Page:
Elizabeth Cleveland Intermediate School was build in 1927 to meet the needs of Detroit's growing population on the northeast side. Designed by the Donaldson and Meier architectural firm in Jacobethan or Elizabethian style, Cleveland boasts intricate stonework including spindles along the roof line and casement windows contrast the solid red brick exterior quite nicely. Inside, classrooms are equipped with sliding chalkboards, and the library features wood panel shelving and a stone fireplace. The layout of the school is a little unusual; though it follows the platoon plan common at the time, the auditorium is oriented along the back of the building, making it longer and thinner than similar schools. Later, a gymnasium and swimming pool were added to the back of the building.
Enrollment at Cleveland peaked in 2002 at 1,251 students, and began falling each year after. By 2006 there were just 672 students, and Cleveland was being considered for closing. After getting feedback from the community, school officials postponed the closing and instead expanded the program from 6th - 8th grade to 6th - 12th, focused on at-risk students.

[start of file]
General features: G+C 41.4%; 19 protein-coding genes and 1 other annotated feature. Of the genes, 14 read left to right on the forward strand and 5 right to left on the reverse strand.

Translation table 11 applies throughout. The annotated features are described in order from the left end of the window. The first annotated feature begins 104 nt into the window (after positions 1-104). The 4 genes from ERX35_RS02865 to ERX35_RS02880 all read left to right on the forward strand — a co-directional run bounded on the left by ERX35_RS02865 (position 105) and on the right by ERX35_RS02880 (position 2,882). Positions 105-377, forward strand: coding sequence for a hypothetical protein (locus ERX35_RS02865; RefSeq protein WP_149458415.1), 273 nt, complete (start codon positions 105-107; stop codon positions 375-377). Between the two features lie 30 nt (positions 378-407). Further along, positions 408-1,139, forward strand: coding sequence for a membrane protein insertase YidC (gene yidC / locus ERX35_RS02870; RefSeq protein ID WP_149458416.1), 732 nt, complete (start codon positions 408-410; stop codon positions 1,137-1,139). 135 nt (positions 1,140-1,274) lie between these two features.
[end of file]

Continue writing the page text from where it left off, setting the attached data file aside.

The reprieve, however, was short-lived. Though enrollment briefly went up, the slide in student numbers continued. Deferred maintenance left the building in poor condition, with over $3.7 million in repairs needed to the heating, windows, roof, and fire alarm system. The decision to close the school in the summer of 2009 disappointed students and parents, some of who left the school district altogether. Over the summer all of the items were removed from the school, and the building was secured.
Cleveland was briefly mentioned in the 2010-2015 Facilites Master Plan for Detroit Schools, phase 2 of which would include demolishing the school to make way for a relocated Pershing High School. This plan was never adopted.
For several years more the school sat vacant, until the winter of 2012 when a charter school bought the property and contractors began clearing debris out the building. By September of 2013 the school had partially reopened as the Frontier International Academy, as work goes on restoring the rest of the building.